Integrating CA Software Change Manager with a Java EE application

CA’s Software Change Manager is a tool that we use to manage software and documents.  Although much of our development staff is using GIT, many of our engineers still use SCM (or Harvest as it used to be known).  The primary way our web applications use Harvest is as a version controlled repository for documents.  Our web apps can link directly to the latest versions of documents and can even allow our users to checkout and modify documents through the web.  I’d like to share some of the techniques we’ve used to build a relationship between a Java EE application apps and Harvest.

The obvious choice for using Harvest with java is the JHSDK (Java Harvest SDK).  But through trial and error, I’ve learned that JHSDK fails in Java EE because it’s classes are not thread safe.  At the CA World conference a few years ago, I had the privilege of consulting with the father of Harvest (can’t remember his name) about this problem.  He said that I have two options, make the API thread safe or just make system calls to the command line interface (Harvest CLI).  Not knowing exactly how to make the API thread safe, I chose the latter.  It has never failed us.

Things to consider when designing a Harvest-related web app:

1.  The server on which your app server resides must have a Harvest client installed.   You’re essentially creating an automated Harvest user in your web app.

2.  Because you’re using a CLI instead of JHSDK, you have to retrieve errors and exceptions by reading logs.  Each Harvest command creates its own log file on the server.  So you have to manage log files in real time.  We create a new log file with a new random name with every command.  After the command runs, we check the log messages so that we can send the messages (including errors) back to the browser.  And finally, we delete the log file.  This is handled differently for asynchronous calls (see #5).

3.  Each Harvest command must contain user credentials.  When the user logs in, you could capture his/her username and password, but this isn’t very secure.  Ultimately, you want to use an auth file on the server.  This can be generated with a command using the username and password one time and never again (unless the password changes).  You name the auth file after the user name and then you can reference it anytime you need it.  The svrenc command looks like this:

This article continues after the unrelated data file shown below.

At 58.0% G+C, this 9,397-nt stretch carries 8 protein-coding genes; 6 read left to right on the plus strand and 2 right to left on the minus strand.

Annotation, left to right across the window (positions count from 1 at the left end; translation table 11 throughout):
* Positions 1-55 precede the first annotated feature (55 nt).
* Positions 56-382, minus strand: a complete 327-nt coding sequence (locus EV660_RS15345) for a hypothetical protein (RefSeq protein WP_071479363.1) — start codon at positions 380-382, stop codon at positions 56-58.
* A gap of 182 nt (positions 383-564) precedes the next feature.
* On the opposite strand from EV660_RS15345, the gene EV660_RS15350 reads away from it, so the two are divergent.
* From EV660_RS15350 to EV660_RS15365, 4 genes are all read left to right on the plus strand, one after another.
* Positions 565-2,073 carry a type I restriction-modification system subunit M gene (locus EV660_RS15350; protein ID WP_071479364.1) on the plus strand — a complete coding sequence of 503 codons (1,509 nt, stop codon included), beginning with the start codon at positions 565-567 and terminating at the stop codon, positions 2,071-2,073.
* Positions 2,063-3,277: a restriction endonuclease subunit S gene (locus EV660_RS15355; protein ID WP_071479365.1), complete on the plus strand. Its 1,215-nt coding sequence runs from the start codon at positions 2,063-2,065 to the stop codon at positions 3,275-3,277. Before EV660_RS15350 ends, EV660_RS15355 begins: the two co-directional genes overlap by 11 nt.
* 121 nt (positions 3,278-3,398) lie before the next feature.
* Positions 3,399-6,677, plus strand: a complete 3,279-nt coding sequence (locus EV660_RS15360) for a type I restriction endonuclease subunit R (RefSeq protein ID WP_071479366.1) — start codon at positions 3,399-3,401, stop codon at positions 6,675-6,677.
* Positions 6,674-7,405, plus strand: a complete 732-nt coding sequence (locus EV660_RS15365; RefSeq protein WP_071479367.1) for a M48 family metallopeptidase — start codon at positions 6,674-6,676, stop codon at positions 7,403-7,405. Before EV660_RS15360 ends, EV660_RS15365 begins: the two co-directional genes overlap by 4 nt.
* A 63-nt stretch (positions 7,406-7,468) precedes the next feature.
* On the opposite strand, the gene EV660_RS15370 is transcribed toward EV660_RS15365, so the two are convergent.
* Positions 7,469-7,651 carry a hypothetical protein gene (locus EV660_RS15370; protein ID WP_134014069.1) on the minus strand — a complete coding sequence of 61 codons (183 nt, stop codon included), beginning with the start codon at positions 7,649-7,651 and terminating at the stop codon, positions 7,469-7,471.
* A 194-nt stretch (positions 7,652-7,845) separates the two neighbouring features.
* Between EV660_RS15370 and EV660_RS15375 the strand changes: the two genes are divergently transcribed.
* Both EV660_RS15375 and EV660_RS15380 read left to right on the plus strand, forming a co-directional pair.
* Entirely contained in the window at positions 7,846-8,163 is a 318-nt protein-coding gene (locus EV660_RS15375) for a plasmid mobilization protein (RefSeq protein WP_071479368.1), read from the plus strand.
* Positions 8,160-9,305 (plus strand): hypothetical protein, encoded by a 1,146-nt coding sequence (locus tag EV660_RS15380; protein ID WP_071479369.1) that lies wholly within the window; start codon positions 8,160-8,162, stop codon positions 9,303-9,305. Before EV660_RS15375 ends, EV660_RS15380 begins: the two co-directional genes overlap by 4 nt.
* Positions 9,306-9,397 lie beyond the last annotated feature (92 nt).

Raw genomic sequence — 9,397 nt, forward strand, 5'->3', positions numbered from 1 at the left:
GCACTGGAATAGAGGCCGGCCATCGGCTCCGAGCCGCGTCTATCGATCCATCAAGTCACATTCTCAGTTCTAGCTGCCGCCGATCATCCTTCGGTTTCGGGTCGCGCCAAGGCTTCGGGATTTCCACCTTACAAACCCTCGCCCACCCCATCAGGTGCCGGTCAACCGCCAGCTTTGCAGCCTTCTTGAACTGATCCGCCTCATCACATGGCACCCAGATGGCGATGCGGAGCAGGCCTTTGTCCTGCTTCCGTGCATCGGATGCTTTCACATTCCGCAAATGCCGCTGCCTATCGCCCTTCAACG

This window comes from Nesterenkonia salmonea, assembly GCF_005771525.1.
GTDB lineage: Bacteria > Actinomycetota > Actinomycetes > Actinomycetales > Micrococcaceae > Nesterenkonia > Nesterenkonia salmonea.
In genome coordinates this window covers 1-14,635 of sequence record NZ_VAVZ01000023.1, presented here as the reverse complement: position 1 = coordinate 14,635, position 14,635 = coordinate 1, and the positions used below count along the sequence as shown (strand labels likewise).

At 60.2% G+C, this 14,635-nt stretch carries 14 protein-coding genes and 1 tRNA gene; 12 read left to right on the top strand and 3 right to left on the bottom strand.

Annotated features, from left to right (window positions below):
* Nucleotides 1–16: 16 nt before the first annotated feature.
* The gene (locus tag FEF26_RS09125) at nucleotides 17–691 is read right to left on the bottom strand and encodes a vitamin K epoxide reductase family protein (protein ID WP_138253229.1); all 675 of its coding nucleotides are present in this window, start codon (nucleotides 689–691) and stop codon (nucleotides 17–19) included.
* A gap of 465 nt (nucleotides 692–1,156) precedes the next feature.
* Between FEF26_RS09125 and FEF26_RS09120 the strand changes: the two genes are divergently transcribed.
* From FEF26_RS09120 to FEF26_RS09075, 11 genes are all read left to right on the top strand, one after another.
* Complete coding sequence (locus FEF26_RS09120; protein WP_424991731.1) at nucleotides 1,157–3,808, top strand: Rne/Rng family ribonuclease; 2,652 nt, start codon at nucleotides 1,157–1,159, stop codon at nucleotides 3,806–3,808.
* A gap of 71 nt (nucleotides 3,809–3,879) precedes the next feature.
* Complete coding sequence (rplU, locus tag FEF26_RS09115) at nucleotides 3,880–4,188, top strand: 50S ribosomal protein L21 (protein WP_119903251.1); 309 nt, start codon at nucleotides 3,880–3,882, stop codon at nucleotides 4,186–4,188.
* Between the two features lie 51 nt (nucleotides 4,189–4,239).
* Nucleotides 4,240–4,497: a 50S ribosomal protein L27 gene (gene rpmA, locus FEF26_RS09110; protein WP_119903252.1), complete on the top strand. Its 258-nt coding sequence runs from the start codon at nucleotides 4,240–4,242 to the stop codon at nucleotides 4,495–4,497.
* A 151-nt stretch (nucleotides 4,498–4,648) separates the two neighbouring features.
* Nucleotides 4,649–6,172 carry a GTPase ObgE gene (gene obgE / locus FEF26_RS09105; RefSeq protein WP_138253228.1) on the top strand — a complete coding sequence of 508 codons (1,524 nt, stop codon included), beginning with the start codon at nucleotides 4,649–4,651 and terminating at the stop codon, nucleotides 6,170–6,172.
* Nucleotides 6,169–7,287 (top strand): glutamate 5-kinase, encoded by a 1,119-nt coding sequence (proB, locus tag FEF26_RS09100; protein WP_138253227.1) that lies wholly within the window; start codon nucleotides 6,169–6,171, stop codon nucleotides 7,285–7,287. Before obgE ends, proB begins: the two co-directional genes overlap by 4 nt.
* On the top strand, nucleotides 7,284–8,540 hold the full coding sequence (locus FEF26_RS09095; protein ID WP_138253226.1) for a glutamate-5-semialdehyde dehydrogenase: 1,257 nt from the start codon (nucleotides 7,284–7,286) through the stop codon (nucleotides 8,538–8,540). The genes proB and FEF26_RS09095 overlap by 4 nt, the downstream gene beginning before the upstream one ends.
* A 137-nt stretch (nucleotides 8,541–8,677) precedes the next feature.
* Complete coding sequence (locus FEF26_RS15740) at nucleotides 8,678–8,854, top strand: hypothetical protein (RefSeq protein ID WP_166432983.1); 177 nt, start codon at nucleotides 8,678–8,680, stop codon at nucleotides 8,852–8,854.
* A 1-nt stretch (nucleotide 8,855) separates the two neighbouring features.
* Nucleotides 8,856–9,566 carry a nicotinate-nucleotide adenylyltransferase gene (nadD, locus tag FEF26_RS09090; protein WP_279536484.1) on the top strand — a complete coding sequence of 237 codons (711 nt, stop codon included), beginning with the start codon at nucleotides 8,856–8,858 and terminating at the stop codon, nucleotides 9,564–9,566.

String[] command = new String[11];
int i = 0;
command[i++] = “svrenc”;
command[i++] = “-f”;
command[i++] = userName+”.auth”;
command[i++] = “-usr”;
command[i++] = userName;
command[i++] = “-pw”;
command[i++] = password;
command[i++] = “-dir”;
command[i++] = siService.getAuthRootPath();
command[i++] = “-o”;
command[i++] = log;

4.  Building commands can be error prone if it’s done in one big String.  Fortunately, Java’s Runtime class takes a String array.  It’s best to build your commands this way. (see above example for building a command)

5.  Commands can be run asynchronously for long-running processes by putting the command into a thread.  As the thread runs it writes the progress of the log file output into the database and the client polls it with AJAX calls.  That way you can show progress on the process.

6.  When the user needs to view a file, it’s easier and quicker to use SQL rather than the hco command to get a blob and stream it out to the browser

7.  When the user needs to checkout a file (hci command), you’re checking it out to the server’s file system then streaming a copy of that file back to the web browser.

8.  To check in a file, upload the file through the web browser to the exact spot where it was checked out to, then run the hco command on it.

9.  Finally, use the documentation.  It comes with your installation and is called “CA Software Change Manager Command Line Reference Guide”.  Everything you can do with the SCM client can be done via the CLI, and therefore can be done in a web app.

Integrating your web apps with CA SCM can be a very powerful asset to your users.  We allow users to list, view, and manage files, promote/demote packages, edit forms, create comments, and approve/deny packages.  We had hoped that CA would be a decent web version of SCM, but it never happened, so we built the parts that we need.  We’ve been very successful, and using CLI calls has been very reliable.

Step 1: Setup a new Life Cycle

CA defines a Life Cycle as:

…the set of all the stages (states) a change or release goes through from identification to completion; it defines a model for a particular development and maintenance process.

Anyone who’s been with this product for a long time will inevitably chuckle to hear the term Life Cycle because it’s the third name for this feature.  The evolution is  Environment–>Project–>Life Cycle.  In the database, you can still see the evolutionary evidence of Environment in the table name HARENVIRONMENT.  You can also see the evidence of the product’s former name:  Harvest.  🙂

Regardless of what you call it, it’s a damn good thing.  This is what differentiates CA SCM from a version control system.  It is a Software Change Management system.  You cannot change source without a Package (CA SCM’s representation of a software change unit of work or project task), and you cannot have a Package without a Life Cycle.   It’s up to you just how much accountability and control you want for you Life Cycle, but this is a tool that really wants you to operate in a well-defined, well-documented, repeatable process.